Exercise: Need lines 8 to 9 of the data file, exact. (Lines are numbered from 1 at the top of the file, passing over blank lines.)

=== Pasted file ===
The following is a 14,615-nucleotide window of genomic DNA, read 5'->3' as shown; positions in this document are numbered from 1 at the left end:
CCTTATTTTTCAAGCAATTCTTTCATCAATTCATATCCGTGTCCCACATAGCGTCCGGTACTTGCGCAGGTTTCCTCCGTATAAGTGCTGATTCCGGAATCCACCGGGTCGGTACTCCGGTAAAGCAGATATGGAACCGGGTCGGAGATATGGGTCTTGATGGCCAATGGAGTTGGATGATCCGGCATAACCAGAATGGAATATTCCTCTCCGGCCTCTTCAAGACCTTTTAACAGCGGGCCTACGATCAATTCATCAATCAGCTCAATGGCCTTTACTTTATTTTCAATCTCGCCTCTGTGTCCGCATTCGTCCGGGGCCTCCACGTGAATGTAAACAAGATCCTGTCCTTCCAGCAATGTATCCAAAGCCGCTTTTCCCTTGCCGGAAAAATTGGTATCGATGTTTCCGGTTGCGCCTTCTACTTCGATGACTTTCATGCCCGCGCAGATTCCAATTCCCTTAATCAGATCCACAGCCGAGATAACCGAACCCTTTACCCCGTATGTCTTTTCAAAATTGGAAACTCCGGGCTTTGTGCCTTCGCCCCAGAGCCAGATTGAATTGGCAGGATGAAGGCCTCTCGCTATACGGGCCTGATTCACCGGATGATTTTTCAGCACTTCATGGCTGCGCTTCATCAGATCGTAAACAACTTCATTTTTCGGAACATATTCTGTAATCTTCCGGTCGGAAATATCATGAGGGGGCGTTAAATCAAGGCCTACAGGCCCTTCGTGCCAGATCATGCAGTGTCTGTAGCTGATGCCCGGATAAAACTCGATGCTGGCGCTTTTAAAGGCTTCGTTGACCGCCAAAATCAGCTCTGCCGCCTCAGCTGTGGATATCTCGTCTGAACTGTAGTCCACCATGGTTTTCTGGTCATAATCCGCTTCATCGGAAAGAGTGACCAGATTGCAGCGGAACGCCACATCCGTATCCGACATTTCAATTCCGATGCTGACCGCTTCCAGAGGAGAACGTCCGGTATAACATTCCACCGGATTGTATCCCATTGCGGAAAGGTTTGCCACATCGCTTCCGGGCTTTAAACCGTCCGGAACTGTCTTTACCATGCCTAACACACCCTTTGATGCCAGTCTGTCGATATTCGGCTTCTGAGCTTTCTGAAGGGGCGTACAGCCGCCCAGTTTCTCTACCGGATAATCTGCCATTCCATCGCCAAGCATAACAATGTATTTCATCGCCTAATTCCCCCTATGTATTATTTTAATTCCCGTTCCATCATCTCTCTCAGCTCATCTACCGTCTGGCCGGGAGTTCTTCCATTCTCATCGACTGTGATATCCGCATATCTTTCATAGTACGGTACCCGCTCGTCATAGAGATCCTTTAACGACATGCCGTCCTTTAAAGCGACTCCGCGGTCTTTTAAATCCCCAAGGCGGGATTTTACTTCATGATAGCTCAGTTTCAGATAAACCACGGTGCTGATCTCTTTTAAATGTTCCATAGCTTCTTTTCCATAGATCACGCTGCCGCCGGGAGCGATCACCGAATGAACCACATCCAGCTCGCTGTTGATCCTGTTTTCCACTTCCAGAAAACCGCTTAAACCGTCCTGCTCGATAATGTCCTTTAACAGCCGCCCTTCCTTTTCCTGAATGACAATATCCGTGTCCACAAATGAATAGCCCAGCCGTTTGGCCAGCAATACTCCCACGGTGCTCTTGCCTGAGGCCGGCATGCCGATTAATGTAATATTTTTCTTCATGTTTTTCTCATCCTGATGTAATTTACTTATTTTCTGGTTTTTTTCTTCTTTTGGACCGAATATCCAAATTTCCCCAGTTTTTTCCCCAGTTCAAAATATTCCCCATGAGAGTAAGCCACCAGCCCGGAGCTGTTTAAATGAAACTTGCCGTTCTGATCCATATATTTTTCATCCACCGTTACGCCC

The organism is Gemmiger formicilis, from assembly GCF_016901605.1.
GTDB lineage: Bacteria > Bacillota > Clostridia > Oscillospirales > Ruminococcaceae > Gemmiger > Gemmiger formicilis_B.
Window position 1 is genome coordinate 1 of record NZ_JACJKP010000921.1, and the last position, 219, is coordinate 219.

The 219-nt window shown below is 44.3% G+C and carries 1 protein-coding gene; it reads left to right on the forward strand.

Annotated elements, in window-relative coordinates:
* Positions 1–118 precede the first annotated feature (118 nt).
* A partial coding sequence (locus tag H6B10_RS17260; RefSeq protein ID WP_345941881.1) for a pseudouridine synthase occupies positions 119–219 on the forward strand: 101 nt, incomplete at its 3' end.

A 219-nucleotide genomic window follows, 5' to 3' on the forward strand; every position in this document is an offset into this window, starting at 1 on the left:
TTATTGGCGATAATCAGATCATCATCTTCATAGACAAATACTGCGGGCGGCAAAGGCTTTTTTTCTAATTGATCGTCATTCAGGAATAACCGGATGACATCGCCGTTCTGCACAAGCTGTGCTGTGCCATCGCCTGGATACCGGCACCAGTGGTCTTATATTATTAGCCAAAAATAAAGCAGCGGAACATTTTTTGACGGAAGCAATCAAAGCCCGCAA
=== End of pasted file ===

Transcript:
* Positions 1–118 precede the first annotated feature (118 nt).
* A partial coding sequence (locus tag H6B10_RS17260; RefSeq protein ID WP_345941881.1) for a pseudouridine synthase occupies positions 119–219 on the forward strand: 101 nt, incomplete at its 3' end.